Africa Set to Become the Next Big Mobile Market as Global Investors Recognize Continent’s Enormous Growth Opportunities

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New data has revealed that Africa is strategically positioned to become the next big mobile market, enviously eyed by global investors for her enormous growth opportunities. According to a Mobile Report for Africa released by Jumia, Africa’s leading e-commerce platform, the continent’s real output growth is expected to reach 4.1% by the end of 2019 from an estimated 3.5% in 2018. The growth is expected as a result of improvement in macroeconomic conditions in the continent.

The Mobile Economy contributed $110 billion to Africa’s GDP (7% of the total GDP) in 2017 and is expected to generate more than $150 billion (approximately 7.9% of GDP) by 2022. The mobile technologies and services industry further supported 3 million jobs in 2017.

A growing population of 1.28 billion people, 42% of which are in cities, a snowballing middle class expected to reach 1.1 billion out of the 2.5 billion Africans by 2050 – leading to a higher purchasing power – are among the considerations for Africa’s mobile explosion, explains Jumia’s Josephine Wawira.

Other factors that have driven much of Africa’s growth in mobile subscriptions include more affordable smartphones, declining mobile data plans, the efficiency brought about by smartphones including online shopping or purchases, mobile payments, as well as searching for information, she says.

“Nevertheless, the growth of the mobile sector will remain uneven, as the 54 African countries record varying performances, both in their respective mobile markets and the entire economies,” Wawira continued.

Jumia reports that in 2018, Africa had 255 million smartphone connections, which is equivalent to 36% of the total population. This is against a 444 million mobile subscriber base in the continent by 2017.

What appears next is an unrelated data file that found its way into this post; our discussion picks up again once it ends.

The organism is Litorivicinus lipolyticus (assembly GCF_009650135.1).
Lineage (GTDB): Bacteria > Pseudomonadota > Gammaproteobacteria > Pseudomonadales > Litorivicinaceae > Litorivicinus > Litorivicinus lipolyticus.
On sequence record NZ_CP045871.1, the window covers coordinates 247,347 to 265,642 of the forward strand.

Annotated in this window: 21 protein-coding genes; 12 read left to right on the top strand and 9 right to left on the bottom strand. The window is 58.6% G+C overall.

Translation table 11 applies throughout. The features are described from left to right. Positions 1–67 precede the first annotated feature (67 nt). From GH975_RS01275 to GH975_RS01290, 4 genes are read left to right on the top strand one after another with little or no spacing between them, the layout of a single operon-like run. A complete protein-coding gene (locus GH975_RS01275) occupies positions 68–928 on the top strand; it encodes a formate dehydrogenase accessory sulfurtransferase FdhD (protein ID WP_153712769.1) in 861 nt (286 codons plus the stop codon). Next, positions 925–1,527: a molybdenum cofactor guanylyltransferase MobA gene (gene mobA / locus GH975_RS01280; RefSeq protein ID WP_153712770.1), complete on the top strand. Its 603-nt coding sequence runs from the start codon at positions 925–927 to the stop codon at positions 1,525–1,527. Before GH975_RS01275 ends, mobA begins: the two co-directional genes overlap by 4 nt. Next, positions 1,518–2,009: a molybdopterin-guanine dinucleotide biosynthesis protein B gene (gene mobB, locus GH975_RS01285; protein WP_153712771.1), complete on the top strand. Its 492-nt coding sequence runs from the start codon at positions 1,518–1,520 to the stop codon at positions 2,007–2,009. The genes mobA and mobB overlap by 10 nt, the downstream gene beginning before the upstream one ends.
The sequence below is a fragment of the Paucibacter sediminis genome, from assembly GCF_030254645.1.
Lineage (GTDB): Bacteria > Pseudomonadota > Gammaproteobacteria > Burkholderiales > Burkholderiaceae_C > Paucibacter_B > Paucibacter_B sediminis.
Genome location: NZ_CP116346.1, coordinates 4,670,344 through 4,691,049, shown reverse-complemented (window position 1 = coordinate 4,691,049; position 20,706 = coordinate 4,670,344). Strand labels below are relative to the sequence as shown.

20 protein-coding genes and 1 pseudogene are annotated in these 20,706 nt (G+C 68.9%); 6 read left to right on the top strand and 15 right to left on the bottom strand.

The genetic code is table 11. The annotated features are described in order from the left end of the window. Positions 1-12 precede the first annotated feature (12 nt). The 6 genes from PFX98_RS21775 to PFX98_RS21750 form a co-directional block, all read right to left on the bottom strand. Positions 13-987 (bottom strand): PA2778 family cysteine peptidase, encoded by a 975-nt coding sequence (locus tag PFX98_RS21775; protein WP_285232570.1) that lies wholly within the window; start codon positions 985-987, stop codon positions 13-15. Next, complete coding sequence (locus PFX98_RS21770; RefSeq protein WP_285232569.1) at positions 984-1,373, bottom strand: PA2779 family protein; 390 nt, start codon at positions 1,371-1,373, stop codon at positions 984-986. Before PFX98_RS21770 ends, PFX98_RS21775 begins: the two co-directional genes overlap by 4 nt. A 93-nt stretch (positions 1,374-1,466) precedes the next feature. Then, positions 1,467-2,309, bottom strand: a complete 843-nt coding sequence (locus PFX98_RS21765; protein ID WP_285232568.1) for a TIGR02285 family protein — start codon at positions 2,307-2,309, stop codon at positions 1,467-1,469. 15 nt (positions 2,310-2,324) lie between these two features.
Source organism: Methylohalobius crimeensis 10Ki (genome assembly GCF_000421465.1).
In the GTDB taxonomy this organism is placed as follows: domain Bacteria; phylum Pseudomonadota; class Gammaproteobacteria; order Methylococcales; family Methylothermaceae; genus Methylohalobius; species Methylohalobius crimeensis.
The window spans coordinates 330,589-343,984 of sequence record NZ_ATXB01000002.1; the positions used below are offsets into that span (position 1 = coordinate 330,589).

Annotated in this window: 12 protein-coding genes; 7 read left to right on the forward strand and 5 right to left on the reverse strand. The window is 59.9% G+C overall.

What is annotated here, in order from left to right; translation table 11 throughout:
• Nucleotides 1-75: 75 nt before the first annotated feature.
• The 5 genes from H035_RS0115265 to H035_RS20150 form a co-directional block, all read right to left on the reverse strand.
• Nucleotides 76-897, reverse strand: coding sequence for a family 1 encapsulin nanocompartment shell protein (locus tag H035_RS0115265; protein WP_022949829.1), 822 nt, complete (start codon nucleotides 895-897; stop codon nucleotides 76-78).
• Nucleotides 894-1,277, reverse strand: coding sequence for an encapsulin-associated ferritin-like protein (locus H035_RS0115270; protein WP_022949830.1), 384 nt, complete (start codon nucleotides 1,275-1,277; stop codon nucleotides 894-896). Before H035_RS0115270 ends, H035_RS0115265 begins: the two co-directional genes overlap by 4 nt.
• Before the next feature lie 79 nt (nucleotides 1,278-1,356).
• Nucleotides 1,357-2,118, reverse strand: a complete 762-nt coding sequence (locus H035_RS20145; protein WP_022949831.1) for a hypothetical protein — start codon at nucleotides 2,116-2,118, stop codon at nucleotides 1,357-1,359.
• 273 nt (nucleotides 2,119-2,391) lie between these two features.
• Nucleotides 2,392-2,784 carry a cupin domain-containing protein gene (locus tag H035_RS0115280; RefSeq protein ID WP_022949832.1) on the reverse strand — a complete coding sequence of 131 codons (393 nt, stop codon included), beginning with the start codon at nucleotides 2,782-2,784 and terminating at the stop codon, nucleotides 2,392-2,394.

By 2025, there are expected to be approximately 690 million smartphones in Sub-Saharan Africa, equating to a connection of about 66%.

Although affordability of the smartphone has been quoted as a major challenge for a part of the population, Jumia – Africa’s leading e-commerce platform – has reported a decreasing average price of smartphones over the last three years. The average amount spent to purchase a smartphone on the platform in 2016 stood at 99 USD, which reduced to 96 USD in 2017 and 95 USD in 2018 respectively.

However, the rise of affordable entry-level devices from price-focused brands remain a key driver of smartphone adoption in Africa. With this in mind, the top mobile brands on Jumia’s platform in 2018 included Infinix – which has been thee top brand for the last three years, Samsung, Xiaomi, Tecno and Fero.

Jumia notes that Sub-Saharan Africa is experiencing a high migration rate to mobile broadband-capable connections. In fact, 5G connections expected to launch in Africa in 2021. The company has concluded that 2019 is undeniably the year to prioritize investments in Africa’s mobile market in order to leverage this monetary opportunity.

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